Scientist to use $200K research grant to seek scleroderma cause
Study to focus on how immune system responses drive rare disease
The National Scleroderma Foundation has awarded a $200,000 research grant to a University of Minnesota scientist to study how immune system responses drive the emergence of scleroderma — the cause of which remains unknown.
The funding for researcher Rafael Contreras-Galindo, PhD, comes in the form of the two-year Marta Marx Fund for the Eradication of Scleroderma Award, given to scientists submitting the second-highest scoring research proposal to the foundation each year.
The project will be titled, “Centromeres, Chromosome Instability and cGAS-STING Activation in Scleroderma Fibrosis.”
“Identifying the cause of scleroderma is the main goal of this study,” Contreras-Galindo, assistant professor at the University of Minnesota’s The Hormel Institute, said in a university press release.
Scleroderma is an autoimmune disease that arises when the body’s immune system becomes overactive and attacks its own tissues, in this case, causing inflammation and damage to connective tissue.
In response, the cells overproduce collagen — a connective tissue protein — leading to scar tissue buildup that hardens and tightens connective tissues in the skin or other organs.
While the results are known, the mechanisms underlying this process haven’t been fully worked out. Contreras-Galindo’s team will specifically examine the potential role of centromere dysfunction in triggering these harmful immune responses.
Chromosomes, thread-like structures where DNA is packaged, consist of two identical halves. When a cell divides and replicates, these two halves split apart, ensuring that each new cell has the same genetic information as its parent.
Centromeres sit between these two halves, holding them together and facilitating their split during cell division. If that process is defective, chromosomes become unstable and certain immune pathways can be triggered in response.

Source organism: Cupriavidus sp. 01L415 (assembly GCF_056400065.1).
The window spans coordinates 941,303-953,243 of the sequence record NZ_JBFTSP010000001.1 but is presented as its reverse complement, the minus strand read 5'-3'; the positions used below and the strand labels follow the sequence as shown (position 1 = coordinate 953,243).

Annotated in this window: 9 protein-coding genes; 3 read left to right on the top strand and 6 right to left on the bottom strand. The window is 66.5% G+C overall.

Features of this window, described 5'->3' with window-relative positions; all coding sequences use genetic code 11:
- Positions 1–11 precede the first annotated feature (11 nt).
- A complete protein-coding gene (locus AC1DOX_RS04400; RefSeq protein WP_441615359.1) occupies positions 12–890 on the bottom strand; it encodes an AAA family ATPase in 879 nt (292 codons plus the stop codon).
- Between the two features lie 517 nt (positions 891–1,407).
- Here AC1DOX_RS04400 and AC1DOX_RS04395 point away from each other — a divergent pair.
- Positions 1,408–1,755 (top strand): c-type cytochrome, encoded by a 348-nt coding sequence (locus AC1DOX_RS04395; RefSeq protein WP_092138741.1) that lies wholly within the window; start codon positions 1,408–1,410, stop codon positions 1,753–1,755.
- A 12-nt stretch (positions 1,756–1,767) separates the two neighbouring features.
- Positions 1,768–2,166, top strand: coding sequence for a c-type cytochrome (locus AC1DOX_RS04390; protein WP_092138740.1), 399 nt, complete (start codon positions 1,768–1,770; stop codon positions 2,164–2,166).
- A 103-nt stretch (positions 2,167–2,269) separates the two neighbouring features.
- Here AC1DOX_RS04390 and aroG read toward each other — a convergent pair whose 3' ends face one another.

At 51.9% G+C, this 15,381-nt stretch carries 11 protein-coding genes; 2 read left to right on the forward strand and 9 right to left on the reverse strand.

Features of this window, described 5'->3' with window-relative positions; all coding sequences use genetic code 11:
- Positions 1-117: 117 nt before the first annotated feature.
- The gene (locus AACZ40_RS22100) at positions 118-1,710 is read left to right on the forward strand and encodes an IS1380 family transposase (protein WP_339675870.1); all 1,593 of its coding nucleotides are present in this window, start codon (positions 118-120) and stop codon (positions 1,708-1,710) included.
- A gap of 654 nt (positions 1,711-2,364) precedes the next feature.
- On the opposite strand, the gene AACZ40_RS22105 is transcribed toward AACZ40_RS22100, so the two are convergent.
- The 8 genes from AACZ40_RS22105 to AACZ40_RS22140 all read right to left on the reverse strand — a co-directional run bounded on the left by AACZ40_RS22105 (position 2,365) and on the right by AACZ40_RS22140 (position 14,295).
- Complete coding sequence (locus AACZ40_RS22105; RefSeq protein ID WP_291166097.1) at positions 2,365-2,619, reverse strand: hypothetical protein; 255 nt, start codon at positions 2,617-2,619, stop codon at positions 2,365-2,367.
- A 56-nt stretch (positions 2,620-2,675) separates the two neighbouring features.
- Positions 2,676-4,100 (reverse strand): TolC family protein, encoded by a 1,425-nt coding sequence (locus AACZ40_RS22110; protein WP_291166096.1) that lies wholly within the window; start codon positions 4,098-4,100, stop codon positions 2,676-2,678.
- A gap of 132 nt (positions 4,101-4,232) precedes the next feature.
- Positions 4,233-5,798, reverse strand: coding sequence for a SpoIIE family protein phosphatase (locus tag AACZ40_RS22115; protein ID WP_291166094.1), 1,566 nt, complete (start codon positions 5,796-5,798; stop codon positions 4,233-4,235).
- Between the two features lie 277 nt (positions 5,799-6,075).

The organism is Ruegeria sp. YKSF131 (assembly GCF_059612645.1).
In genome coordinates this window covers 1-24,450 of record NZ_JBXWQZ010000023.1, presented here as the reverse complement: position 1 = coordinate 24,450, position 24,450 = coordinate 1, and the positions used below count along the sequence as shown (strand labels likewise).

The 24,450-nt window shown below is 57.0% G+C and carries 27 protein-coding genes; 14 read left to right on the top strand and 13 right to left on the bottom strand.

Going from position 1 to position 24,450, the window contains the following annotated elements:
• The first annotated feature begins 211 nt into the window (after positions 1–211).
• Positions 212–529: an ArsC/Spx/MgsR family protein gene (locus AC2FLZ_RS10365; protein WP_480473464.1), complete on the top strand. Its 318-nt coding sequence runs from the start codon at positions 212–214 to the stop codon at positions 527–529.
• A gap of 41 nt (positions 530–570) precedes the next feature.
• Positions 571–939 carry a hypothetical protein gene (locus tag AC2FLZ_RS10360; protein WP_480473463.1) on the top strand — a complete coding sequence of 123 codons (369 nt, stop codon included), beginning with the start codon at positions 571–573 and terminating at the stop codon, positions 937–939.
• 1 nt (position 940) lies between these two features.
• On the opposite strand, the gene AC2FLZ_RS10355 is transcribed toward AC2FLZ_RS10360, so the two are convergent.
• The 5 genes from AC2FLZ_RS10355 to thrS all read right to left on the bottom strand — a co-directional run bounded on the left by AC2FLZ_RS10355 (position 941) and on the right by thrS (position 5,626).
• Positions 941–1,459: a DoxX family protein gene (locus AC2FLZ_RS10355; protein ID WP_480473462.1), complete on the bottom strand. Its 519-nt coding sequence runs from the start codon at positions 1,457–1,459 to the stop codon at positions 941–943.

With his team, Contreras-Galindo found that people with scleroderma had signs of centromere defects in their skin cells not seen in healthy people. Findings from their work were published in a study in the journal Nature Communications
Data also indicated that an immune pathway called cGAS-STING was activated in SSc cells, which the researchers believe was triggered by the chromosomal abnormalities that were found.
A potential treatment strategy is using therapies to weaken this immune signal pathway.
With the ongoing project, the team will further explore the role of cGAS-STING in scleroderma. They believe that its overactivation might drive inflammation and blood vessel injury, in addition to causing scleroderma cells to overgrow and form scar tissue.
“A potential treatment strategy is using therapies to weaken this immune signal pathway,” Contreras-Galindo said. “This could slow down the production of scleroderma cells, leading to less scar tissue being produced.”
Activation of the cGAS-STING pathway also has been implicated in a number of other inflammatory, autoimmune and neurodegenerative diseases, including lupus, rheumatoid arthritis, and amyotrophic lateral sclerosis.